Sweet new duo leads Minnesota on a return trip to round of 16

Jamie Broback has replaced Lindsay Whalen as Janel McCarville’s sidekick.

David McCoy

Last season, Janel McCarville teamed up with Lindsay Whalen to fuel Minnesota’s women’s basketball team’s first Final Four run.

This season, McCarville’s got a new sidekick – Jamie Broback.

“Jamie and (Janel) play off each other extremely well,” coach Pam Borton said, “probably better than any two post players I’ve ever seen.”

As the third-seeded Gophers (26-7) head to their third-straight Sweet 16 game at 8 p.m. Saturday against second-seeded Baylor in Tempe, Ariz., the one-two punch of Broback and McCarville has been reminiscent of the dynamic McCarville-andWhalen duo that hurtled Minnesota into last year’s Final Four.

McCarville and Whalen were the Gophers’ top two scorers in every NCAA Tournament game last year.

And despite one aberration – the 55-49 Big Ten Championship game loss to Michigan State, in which McCarville scored just two points on 1-for-17 shooting – Broback and McCarville have been first and second in scoring, respectively, each of the last six games.

But the parallels of the chemistry of Broback and McCarville to McCarville and Whalen go far beyond teaming up to lead the team in scoring.

It’s the way they team up to do the scoring.

McCarville and Broback’s high-low passing attack in the paint has devastated opposing defenses through the postseason.

“I think it’s been pretty effective, obviously, and we work so well together that it’s tough to stop,” Broback said. “Obviously, the high-low has picked up a lot and helped us in the postseason.”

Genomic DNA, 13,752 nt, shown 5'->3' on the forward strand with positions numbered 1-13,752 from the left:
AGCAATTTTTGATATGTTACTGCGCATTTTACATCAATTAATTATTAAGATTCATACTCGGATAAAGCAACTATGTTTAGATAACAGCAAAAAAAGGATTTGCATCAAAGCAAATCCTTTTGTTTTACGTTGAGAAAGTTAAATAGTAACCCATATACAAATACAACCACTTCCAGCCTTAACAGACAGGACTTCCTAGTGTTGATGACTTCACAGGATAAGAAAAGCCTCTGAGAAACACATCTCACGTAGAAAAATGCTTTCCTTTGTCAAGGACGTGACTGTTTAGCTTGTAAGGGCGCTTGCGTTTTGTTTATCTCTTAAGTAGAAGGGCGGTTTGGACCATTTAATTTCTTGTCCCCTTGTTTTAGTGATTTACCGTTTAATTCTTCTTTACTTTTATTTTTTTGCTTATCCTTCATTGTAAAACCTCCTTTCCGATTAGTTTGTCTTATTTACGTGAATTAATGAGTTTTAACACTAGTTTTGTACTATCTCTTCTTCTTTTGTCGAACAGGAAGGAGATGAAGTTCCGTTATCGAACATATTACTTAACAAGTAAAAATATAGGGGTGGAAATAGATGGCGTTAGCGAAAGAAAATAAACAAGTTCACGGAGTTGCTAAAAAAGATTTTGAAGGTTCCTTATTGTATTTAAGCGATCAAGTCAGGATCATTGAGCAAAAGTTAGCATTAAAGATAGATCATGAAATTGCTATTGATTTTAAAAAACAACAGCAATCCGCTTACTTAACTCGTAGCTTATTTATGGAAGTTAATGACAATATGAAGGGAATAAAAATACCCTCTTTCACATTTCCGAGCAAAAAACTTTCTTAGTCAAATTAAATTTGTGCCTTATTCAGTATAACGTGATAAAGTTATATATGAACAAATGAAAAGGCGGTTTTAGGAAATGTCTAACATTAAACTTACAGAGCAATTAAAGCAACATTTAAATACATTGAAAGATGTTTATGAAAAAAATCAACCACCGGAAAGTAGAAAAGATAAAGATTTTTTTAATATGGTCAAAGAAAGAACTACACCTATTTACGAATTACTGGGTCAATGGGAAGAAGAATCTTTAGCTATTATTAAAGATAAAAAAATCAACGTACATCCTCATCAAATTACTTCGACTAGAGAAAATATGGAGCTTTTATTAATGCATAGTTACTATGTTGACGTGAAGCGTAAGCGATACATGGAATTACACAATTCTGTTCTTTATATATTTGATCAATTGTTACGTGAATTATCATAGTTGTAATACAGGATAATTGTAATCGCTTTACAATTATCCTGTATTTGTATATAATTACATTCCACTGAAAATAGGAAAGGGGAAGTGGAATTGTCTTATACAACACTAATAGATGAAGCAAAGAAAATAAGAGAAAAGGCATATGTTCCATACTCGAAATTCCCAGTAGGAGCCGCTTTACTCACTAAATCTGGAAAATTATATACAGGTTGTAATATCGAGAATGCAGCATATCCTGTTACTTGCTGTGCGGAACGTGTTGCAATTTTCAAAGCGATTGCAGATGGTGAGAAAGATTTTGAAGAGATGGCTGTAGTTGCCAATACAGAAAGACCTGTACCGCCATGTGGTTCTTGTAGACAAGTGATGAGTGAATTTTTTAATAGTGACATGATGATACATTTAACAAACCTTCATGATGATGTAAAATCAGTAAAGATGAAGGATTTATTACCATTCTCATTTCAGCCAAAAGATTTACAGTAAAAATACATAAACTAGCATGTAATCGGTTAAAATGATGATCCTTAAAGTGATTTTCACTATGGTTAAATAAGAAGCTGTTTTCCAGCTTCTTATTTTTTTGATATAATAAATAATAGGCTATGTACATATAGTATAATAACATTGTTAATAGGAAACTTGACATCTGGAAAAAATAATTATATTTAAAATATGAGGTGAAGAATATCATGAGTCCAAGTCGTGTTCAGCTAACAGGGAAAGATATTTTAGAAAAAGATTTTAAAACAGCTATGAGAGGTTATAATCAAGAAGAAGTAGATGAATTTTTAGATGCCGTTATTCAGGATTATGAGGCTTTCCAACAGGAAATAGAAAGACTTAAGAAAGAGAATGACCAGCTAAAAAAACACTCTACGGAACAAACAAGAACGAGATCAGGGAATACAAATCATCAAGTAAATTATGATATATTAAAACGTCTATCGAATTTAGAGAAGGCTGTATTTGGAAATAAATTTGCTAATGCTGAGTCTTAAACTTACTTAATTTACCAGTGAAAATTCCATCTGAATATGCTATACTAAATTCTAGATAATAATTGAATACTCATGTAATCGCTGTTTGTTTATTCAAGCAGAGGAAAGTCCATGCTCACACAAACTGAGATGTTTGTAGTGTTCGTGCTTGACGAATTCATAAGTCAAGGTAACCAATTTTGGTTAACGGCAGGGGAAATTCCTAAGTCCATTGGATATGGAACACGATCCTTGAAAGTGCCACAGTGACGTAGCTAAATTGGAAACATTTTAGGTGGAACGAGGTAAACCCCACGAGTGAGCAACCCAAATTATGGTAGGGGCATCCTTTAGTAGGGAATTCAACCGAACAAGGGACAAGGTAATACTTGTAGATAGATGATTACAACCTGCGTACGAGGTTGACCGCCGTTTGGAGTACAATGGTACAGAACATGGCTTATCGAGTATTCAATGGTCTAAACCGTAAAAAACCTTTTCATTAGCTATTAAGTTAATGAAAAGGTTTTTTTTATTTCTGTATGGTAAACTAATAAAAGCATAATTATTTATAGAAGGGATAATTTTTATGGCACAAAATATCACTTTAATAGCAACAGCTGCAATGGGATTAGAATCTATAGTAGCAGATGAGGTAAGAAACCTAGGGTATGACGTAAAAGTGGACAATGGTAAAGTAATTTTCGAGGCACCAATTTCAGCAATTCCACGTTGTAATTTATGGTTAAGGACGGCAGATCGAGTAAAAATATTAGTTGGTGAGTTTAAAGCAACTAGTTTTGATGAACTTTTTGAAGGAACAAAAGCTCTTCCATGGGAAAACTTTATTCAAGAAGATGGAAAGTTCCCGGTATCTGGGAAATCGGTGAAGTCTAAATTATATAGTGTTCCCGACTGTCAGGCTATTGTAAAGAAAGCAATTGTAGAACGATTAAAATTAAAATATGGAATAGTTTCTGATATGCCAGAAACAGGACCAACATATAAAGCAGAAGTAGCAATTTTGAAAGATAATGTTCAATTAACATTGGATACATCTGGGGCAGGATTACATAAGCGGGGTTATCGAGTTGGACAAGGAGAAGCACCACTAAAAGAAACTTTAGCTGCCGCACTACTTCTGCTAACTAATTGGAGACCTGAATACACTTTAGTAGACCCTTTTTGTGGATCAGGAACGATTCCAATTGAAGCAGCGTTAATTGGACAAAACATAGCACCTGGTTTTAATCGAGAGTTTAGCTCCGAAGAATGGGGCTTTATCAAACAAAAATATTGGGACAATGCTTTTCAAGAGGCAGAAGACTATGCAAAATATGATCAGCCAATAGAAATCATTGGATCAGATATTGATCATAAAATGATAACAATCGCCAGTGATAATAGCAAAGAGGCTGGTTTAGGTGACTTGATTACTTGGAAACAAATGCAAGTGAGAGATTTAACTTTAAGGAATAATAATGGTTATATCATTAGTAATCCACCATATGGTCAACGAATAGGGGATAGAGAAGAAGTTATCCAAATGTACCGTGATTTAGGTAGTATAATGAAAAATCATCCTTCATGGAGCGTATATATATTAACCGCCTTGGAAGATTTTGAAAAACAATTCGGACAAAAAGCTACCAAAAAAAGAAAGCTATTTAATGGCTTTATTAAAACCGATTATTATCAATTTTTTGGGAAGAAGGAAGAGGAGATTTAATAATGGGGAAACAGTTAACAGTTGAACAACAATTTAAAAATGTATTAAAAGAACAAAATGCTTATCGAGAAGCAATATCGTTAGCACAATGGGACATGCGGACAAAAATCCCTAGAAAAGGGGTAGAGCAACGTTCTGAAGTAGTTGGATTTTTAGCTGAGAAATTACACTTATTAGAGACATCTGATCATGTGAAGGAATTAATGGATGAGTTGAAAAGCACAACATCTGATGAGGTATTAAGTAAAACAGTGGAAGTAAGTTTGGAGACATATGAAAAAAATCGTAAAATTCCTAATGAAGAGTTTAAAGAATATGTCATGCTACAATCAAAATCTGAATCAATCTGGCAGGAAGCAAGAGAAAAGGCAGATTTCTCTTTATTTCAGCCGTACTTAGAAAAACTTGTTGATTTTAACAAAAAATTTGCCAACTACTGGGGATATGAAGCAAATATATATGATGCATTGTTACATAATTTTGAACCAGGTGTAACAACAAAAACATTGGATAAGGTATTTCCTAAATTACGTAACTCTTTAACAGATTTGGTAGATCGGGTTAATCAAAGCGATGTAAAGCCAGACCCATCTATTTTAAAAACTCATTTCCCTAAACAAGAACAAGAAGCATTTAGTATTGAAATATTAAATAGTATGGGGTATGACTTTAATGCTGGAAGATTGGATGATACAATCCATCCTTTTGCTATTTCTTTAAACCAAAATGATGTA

The pair’s chemistry was most evident during the Big Ten Tournament, when McCarville, who was just named a second team All-American on Wednesday, assisted on 11 of Broback’s 27 field goals through the three games.

And though the numbers haven’t been quite as high through the first two games of the NCAA Tournament because of limited first-half minutes – for Broback in the first game and McCarville in the second – because of foul trouble, it’s still been much of the same when the two have been on the floor together.

That’s not to say there aren’t a few differences.

“Whalen often would pass to me and cut right away,” McCarville said. “With Broback, it’s 20 seconds into the shot clock when we actually hook up on a pass. Most of the things that happen with me and Broback are just spontaneous. With Whalen, most of the sets were usually planned.”

As McCarville’s new scoring partner, Broback has even come close to mirroring Whalen’s postseason production at this point last year.

Whalen scored a total of 46 points in the first two games of the NCAA Tournament last year, and this year, Broback almost matched it, scoring 40.

In fact, Broback has led the Gophers in scoring the last seven consecutive games.

And it’s largely been because of Broback’s emergence and her ability to click as McCarville’s new complement that Minnesota is still playing in its thirdstraight Sweet 16 – when many thought it wouldn’t come even close without Whalen.

“I think she’s kind of taken that role as being a scorer on the team and not just sitting back and waiting for me to take over a game,” McCarville said. “I think she’s taken it upon herself to step up and have big games no matter what’s going on with me or anybody else on the team.”

Garry done for the year

An MRI showed there was no structural damage, but Gophers walk-on Hannah Garry is done for the year after injuring her knee at practice Friday when she ran into Katie Alsdurf during a drill.

While she could attend in street clothes, Garry will dress for games, though she will not participate in warm-ups or any other activity.